During hot summer days in the United States, watermelon is one of the most popular treats. It is commonly served at backyard barbecues and picnics and is a juicy, sweet treat composed of 92% water. Moreover, watermelon is an excellent choice for people, but it’s also much healthier and hydrating for your dog.
As nutrient-rich as watermelon is, you should also consider some other factors before feeding it to your pet. Let’s discuss the advantages of feeding your dog watermelon as a treat and the precautions.
Can dogs eat watermelon?
Yes, they can. However, it’s recommended that treats account for no more than 10% of your dog’s daily calorie consumption.
You might be tempted to indulge your dog occasionally, but dogs are perfectly fine eating the same dog food day in and day out.
Make sure to discuss dog food with your veterinarian before you serve it to your pet. While watermelon may be a healthy treat for some dogs, be sure that it will not negatively affect their gastrointestinal system.
How does watermelon affect my dog’s health?
The Watermelon Promotions Board, a USDA department, considers watermelon a superfood due to its antioxidant, potassium, vitamins A, C, and B6.
- Despite being 92% water, watermelon is one of the best snacks on hot days since it is high in nutritional value.
- High percentages of moisture (94%) will assist with hydration, an essential consideration during hot weather.
- The anti-cancer nutrient Lycopene is also beneficial in supporting vision in dogs. Studies have also suggested that it slows the rate of cancer growth.
- The antioxidants present in watermelon repair the damaged cells.
- Potassium supports healthy kidney and heart function, acts as a mineral that helps build strong bones, regulates fluid levels, and facilitates muscle development.
- Vitamin C reduces inflammation and boosts the immune system.
- Vitamin A is beneficial to the skin, coat, muscles, and nerves.
- Your dog’s body needs Vitamin B6 to regulate fluid balance, build proteins, and produce hormones regulating the nervous system.
- In addition, fiber aids in preventing constipation, helps resolve diarrhea, and can prevent blockages.
What part of a watermelon will my dog not be able to eat?
It’s a delicious, moisture-filled fruit that dogs gobble up on hot days, but not all is as it seems with the watermelon. You’ve got to take proper precautions when giving this treat to your dog.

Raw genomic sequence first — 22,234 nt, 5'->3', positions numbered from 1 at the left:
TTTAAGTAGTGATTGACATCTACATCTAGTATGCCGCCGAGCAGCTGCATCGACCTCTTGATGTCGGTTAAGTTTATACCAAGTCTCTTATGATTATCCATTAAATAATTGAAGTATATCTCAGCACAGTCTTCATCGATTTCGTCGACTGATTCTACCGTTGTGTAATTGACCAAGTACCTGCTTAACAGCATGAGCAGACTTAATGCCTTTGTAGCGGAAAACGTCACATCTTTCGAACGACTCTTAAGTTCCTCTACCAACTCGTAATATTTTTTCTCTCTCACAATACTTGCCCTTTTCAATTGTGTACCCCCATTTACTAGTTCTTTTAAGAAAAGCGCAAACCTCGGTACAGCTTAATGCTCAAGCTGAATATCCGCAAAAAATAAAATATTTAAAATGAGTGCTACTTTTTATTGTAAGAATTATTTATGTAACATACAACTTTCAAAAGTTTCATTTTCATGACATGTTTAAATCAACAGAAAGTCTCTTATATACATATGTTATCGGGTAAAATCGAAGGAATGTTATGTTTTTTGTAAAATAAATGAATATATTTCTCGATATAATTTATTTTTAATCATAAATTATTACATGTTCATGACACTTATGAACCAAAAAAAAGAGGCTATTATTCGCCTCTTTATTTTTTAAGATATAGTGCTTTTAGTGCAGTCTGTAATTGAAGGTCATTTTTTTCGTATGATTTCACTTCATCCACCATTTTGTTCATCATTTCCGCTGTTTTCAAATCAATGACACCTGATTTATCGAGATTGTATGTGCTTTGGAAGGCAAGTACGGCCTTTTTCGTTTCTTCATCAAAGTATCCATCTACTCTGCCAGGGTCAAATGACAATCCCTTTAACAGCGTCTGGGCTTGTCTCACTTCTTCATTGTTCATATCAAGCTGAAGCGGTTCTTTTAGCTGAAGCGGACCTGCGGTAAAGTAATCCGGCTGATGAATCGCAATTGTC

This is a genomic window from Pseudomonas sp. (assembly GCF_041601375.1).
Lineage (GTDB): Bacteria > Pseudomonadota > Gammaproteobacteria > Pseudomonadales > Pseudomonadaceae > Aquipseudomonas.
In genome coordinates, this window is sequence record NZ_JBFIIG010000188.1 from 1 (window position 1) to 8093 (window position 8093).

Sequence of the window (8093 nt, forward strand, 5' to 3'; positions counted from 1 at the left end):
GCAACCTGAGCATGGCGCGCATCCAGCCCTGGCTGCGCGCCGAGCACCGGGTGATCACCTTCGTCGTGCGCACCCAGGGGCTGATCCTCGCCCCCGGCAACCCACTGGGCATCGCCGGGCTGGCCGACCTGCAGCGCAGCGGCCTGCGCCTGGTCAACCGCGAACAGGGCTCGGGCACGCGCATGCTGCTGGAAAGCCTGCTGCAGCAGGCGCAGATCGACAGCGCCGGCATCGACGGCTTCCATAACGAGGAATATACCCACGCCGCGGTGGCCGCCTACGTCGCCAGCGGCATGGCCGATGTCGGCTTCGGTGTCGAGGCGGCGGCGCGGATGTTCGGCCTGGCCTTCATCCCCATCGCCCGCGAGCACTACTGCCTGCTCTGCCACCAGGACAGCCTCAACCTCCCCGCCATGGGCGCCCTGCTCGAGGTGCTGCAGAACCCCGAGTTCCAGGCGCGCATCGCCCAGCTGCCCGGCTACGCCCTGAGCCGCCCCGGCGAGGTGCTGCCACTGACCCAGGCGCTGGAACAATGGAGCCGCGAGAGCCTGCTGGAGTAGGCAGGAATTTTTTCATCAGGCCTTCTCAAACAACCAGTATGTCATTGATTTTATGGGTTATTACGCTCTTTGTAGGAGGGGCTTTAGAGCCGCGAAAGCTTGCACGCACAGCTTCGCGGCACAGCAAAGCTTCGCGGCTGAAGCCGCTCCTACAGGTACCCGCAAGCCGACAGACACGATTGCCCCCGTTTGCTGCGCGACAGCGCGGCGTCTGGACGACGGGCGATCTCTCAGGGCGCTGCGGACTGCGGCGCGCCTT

The mature seeds of watermelon may cause problems for your dog in the instance that they ingest too many of them. The seeds may result in an intestinal blockage.
If you are wondering why does your dog loves cat food, here is why?
This scenario is true especially for small dogs with much smaller intestines than larger dogs. Therefore you should remove the seeds.
Is seedless watermelon the best choice?
The seeds in seedless watermelon are not mature or in high enough quantity to bind up in a dog’s digestive tract. You still don’t want to be careless of the seed portion, but it’s a far better option if you go for watermelons.
Is it safe for my dog to eat watermelon rind?
You might be thinking, can dogs eat watermelon rind? The answer is no, they cant.
It is not safe for your dog to nibble on the light green part of the rind. The digestive system of dogs would not break it down, and it could cause an intestinal blockage.
If you want to offer fruit to your dog, you should remove the rind and the seeds first.
Can my dog overeat watermelon?
Overeating can cause problems, and watermelon is no different.
Dogs should eat 90% of their regular dog food, followed by treats and watermelon, at most 10% of their diet, to prevent obesity and diabetes.
Dogs should consume much less watermelon than large dogs as an extra snack. Most dogs have a tummy upset of some sort after eating watermelon.
How about the sugar in watermelon?
If your dog has diabetes, you should not be offer watermelon until your veterinarian discusses proper serving sizes and your dog’s diet needs.
How to add watermelon to my dog’s diet?
- Remove the seeds and rind from the watermelon, and serve your dog the fresh fruit.
- Remove seeds and rind from chunks and freeze for a cool treat on a warm day.
- Remove the seeds and peel from the fruit and puree it, then freeze it in ice cube trays for a snack.
- Puree some dog-safe fruits like blueberries, bananas, pineapple, and yogurt and freeze in ice cube trays. Or serve it as a smoothie.
- To make a chewy treat, dehydrate the fruit. This process will eliminate its hydrating properties, but your dog will still enjoy it.
Ankita is a passionate pet lover and head of content at Pet Food Brands. With her extensive knowledge and research, she provides pet owners with top-quality information on dog food and nutrition. Her dedication to improving the lives of dogs makes her a leading voice in the industry.